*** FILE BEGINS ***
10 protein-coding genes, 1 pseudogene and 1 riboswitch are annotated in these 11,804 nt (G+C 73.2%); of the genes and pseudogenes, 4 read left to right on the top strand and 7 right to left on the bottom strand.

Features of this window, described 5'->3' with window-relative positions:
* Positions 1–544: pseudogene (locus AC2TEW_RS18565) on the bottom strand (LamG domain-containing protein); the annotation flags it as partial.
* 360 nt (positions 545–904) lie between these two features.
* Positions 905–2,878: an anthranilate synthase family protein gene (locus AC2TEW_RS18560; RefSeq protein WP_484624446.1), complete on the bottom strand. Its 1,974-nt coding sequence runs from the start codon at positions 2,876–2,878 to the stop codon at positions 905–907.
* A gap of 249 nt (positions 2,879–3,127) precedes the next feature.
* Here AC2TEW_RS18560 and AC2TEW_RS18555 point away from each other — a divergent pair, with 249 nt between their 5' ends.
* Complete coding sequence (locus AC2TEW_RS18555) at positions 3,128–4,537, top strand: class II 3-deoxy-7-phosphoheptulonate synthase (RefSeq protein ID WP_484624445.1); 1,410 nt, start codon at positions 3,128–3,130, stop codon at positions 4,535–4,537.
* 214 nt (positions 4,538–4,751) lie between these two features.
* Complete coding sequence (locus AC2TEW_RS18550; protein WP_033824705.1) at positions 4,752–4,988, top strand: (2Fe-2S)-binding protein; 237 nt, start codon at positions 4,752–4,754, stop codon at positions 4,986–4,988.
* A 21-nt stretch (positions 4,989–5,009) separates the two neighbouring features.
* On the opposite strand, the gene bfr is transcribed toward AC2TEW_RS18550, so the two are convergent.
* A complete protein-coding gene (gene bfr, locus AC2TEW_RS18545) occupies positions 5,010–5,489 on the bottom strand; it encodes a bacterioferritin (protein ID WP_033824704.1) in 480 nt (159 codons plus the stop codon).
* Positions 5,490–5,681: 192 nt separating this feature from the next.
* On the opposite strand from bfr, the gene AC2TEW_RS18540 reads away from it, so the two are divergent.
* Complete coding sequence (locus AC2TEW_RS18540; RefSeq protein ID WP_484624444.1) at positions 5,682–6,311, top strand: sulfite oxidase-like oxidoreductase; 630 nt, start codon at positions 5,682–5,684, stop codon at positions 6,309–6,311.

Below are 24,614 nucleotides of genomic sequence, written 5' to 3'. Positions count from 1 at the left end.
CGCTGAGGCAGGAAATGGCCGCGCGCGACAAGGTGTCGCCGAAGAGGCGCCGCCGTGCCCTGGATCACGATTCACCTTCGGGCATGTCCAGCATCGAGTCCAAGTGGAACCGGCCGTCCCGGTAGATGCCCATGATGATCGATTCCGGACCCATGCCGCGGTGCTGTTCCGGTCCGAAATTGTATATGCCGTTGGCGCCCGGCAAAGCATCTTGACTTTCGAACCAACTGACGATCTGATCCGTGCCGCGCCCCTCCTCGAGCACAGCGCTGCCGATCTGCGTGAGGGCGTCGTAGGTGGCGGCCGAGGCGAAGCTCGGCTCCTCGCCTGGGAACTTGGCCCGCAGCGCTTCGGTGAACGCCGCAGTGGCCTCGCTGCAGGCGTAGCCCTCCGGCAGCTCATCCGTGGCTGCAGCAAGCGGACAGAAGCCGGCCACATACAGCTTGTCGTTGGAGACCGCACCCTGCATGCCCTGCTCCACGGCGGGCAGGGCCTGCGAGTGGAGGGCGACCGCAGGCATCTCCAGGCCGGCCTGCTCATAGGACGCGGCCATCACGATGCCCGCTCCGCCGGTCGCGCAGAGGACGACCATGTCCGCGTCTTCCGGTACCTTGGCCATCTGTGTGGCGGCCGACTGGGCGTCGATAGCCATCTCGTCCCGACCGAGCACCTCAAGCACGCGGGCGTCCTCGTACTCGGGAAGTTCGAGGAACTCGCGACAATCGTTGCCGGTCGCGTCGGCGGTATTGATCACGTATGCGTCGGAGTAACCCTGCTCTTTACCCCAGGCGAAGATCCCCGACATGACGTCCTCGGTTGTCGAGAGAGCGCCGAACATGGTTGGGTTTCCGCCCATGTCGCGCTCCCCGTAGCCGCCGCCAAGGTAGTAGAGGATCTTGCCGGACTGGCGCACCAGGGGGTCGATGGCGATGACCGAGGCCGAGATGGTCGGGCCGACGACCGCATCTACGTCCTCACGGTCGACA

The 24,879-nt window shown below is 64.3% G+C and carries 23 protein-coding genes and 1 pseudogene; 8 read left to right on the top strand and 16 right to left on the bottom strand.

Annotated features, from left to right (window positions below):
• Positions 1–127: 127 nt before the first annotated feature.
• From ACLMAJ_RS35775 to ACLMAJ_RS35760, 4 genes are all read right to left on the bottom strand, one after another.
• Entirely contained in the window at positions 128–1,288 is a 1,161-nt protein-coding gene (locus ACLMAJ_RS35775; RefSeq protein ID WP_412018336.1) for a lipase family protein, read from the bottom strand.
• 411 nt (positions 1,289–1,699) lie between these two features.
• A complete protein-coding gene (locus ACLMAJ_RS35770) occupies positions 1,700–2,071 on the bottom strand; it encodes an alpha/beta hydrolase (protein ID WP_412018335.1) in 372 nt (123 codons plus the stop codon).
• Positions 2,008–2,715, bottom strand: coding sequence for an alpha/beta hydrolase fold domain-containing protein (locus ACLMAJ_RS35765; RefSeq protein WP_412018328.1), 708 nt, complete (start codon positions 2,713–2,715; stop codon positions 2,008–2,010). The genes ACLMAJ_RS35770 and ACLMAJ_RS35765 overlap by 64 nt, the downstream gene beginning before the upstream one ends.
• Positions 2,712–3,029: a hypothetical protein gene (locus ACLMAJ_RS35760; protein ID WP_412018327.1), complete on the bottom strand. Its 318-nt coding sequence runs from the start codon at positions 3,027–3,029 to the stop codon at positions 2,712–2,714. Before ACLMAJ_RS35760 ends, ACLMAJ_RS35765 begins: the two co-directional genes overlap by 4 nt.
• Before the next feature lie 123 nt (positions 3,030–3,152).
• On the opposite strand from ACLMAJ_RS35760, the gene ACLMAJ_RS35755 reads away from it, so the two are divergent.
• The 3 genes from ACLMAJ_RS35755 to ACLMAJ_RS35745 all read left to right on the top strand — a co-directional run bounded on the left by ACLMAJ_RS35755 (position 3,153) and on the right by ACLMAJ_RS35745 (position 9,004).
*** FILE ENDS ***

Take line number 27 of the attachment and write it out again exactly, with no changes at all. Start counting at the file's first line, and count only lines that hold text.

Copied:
• Positions 2,712–3,029: a hypothetical protein gene (locus ACLMAJ_RS35760; protein ID WP_412018327.1), complete on the bottom strand. Its 318-nt coding sequence runs from the start codon at positions 3,027–3,029 to the stop codon at positions 2,712–2,714. Before ACLMAJ_RS35760 ends, ACLMAJ_RS35765 begins: the two co-directional genes overlap by 4 nt.